Guest Post: Autism, Schools & Unconditional Positive Regard (The Perspective of an Educational Psychologist)

I’m delighted to be able to host this guest blog from an Educational Psychologist with whom I’ve been in contact, who wishes to share their observations and perspective about the experiences of some autistic children they encounter in their professional practice.

This is a much-needed, important perspective and I’m privileged to be able to share it.

(I am also very happy to consider hosting other guest-posts from people who have a view to share about autism or any of the other social and political themes that fit within the scope of my blog. If you want to share something and need a platform, please feel free to get in touch – either via this blog, or via Twitter @aspiewithqs)


There’s a well known psychological theory by Carl Rogers called Unconditional Positive Regard (UPR). It refers to accepting and valuing someone as a person no matter what they say or do. Everyone has their own inner resources with which to help themselves, given the right support and environment.

I’m reminded of Unconditional Positive Regard often in my role as an educational psychologist. This is because I don’t see enough of it in schools. I’m not blaming teachers. From the very top down, education in the UK has become far too conditional.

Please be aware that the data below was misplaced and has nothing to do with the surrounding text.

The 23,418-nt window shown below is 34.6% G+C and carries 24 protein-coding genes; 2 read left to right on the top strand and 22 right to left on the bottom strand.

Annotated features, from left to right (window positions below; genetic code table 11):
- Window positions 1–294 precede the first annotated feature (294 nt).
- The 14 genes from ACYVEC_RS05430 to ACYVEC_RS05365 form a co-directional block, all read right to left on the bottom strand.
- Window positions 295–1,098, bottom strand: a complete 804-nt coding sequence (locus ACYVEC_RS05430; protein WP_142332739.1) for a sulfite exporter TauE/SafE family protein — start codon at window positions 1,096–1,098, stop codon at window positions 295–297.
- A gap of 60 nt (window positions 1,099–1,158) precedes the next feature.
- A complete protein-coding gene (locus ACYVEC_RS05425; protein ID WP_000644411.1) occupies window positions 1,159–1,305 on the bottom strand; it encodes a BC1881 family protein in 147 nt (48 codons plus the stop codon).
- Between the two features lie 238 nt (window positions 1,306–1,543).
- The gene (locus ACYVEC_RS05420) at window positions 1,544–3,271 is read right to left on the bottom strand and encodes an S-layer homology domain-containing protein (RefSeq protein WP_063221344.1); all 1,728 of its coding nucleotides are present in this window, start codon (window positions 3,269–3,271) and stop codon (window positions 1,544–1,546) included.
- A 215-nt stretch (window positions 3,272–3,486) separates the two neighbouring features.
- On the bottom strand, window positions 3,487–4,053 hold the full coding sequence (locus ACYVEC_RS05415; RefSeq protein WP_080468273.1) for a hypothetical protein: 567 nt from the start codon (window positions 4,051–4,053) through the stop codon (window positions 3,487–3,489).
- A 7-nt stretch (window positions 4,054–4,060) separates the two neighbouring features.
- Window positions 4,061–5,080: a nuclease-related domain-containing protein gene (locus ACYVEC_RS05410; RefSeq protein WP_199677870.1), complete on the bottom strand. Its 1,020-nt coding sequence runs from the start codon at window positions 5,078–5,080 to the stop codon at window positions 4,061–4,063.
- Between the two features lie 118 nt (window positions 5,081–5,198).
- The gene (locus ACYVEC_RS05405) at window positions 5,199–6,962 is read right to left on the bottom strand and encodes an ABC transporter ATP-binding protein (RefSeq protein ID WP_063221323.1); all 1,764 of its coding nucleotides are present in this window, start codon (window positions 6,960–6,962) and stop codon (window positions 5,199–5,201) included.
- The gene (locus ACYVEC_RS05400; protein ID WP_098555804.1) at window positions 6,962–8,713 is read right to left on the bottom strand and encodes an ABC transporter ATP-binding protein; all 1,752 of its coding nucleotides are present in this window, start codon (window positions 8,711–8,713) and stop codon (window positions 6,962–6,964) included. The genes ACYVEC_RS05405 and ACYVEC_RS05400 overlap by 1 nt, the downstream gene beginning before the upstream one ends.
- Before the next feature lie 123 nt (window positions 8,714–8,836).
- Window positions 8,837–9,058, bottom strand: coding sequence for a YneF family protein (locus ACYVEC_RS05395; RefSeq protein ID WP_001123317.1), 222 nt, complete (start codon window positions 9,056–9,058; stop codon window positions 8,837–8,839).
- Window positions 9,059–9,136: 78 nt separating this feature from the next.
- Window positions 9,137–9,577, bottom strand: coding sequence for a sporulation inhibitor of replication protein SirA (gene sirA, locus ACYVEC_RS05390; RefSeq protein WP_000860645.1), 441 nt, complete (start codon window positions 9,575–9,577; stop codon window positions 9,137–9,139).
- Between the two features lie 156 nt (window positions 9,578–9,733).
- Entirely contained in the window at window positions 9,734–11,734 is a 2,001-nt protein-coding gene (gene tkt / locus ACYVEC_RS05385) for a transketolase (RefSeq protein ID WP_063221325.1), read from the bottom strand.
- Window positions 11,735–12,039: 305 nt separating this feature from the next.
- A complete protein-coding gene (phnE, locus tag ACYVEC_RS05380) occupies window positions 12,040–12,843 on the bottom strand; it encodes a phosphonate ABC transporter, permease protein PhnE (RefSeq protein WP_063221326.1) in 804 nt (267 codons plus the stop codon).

Ever increasing demands of government targets and decreasing resources have meant that children who don’t meet the conditions of “normality” are seen as peripheral, and it’s usually those with challenging behaviour who fare worst.

Autistic children require flexibility and adaptations in mainstream schools to ensure they are happy and able to learn. Without this support they experience sensory-overload and anxiety, which can be internalised, or externalised through expressed aggressive behaviour.

In my career in education I’ve noticed that school staff have become much better at recognising autism (albeit in boys) but in some cases less willing to support. In my view this isn’t just due to lack of resources. It can be attitudinal.

Too often I see rigid expectations that autistic children have to fit into. Rogerian ‘right support and environment’ is dismissed. Don’t get me wrong, I’ve seen lots of excellent practice, but also some bad, and this often occurs with the anxiety associated with a poor inspection. With the best of intentions of child-centred education, when there’s an emphasis on improving the overall results of a school at the cost of everything else, Unconditional Positive Regard disappears into the ether.

When I started teaching over two decades ago exclusions were extremely rare in primary schools. The shameful, unlawful practice of putting children on so-called part-time timetables was unheard of. Sadly, it has become seen as inevitable for some, disingenuously described as “support”. When asked what strategies are in place already it has been glibly reported “We’ve put him on a part-time timetable so he doesn’t fail”.